I welcome the opportunity to introduce the Public Service Superannuation (Age of Retirement) Bill 2018 to the House, on behalf of my colleague, the Minister, Deputy Paschal Donohoe. This Bill is the first of two statutory actions identified under the heading of "Public Service Pensions Reform" in the Government roadmap brought forward in March last, which outlined an action plan for radical reform of pensions over the five years from 2018 to 2023. The second action under the roadmap was to provide for the conversion of the existing pension-related deduction applied to public servants into a permanent additional superannuation contribution for public servants. This latter action has already been legislated for and will come into effect from January 2019. Both actions will contribute to the future sustainability of public service pensions.
The changes proposed in this Bill regarding the compulsory retirement age in the public service will be voluntary on the part of the employee and are intended to enhance the options available to employees as they approach retirement. This is important because as we live longer, healthier and more active lives, we need to recognise that we must also provide the maximum opportunity and choice for the active engagement of older people in society. Compulsory retirement age in the public service and in the economy generally, has been the subject of discussion for a number of years in light of the fact that people are living longer, healthier lives and are anxious to continue to make a contribution to work and to society. Society is adapting, as it should, to this reality and this legislation is another step in that direction for public servants.
The age of eligibility for the State contributory pension is currently 66 years, at a time when many public servants have a compulsory retirement age of 65. As we all know, the age of eligibility for the State pension is due to increase further, to 67 years in 2021 and to 68 in 2028, and this Bill recognises and future-proofs the statutory compulsory retirement age for public servants before those increases are scheduled to occur.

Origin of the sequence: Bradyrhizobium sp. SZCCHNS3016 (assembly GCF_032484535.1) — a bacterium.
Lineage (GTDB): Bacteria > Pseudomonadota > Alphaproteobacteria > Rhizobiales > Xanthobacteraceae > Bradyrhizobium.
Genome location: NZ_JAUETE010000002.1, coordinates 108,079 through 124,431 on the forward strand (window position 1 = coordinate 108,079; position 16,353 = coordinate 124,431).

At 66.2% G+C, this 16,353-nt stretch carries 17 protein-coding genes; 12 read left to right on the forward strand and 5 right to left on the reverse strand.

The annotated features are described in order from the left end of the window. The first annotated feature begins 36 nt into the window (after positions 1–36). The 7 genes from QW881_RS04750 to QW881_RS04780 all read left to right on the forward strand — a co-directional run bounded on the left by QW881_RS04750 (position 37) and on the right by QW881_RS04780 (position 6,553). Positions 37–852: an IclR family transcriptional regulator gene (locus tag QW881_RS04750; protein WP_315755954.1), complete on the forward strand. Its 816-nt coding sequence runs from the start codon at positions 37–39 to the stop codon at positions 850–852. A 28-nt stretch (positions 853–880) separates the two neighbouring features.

In line with the Government decision of 5 December last, the purpose of the Bill is twofold: (1) to increase to age 70 the compulsory retirement age for public servants recruited before 1 April 2004, other than the uniformed pension fast accrual group; and (2) to ensure that the additional service by a public servant up to the age of 70 can benefit from pension accrual subject to the maximum of 40 years’ service. The provisions for compulsory retirement age in the public service have been addressed in legislation over the years on a piecemeal basis. Compulsory retirement age for public servants is generally determined by their date of recruitment to the public service. Public servants recruited between 1 April 2004 and 31 December 2012 have no requirement to retire on age grounds while those recruited since 1 January 2013 are members of the single public service pension scheme and have a compulsory retirement age of 70. The group of public servants recruited before 1 April 2004 are, therefore, the only group who are currently required to retire before the age of 70. They generally have a compulsory retirement age of 65 and it is that group that I am catering for in this Bill. Selection of the age of 70 as the new compulsory retirement age under this Bill followed extensive discussions with public service employers and consideration of the other options available, such as synchronising compulsory retirement age with the age of eligibility for the State pension. In addition, it is only six years ago that the age of 70 was agreed as an appropriate compulsory retirement age for members of the new single pension scheme. In taking a decision in that context, consideration was given to the benefits of having a specific age limit, which reflected increases in longevity while at the same time respected the existence of a retirement horizon.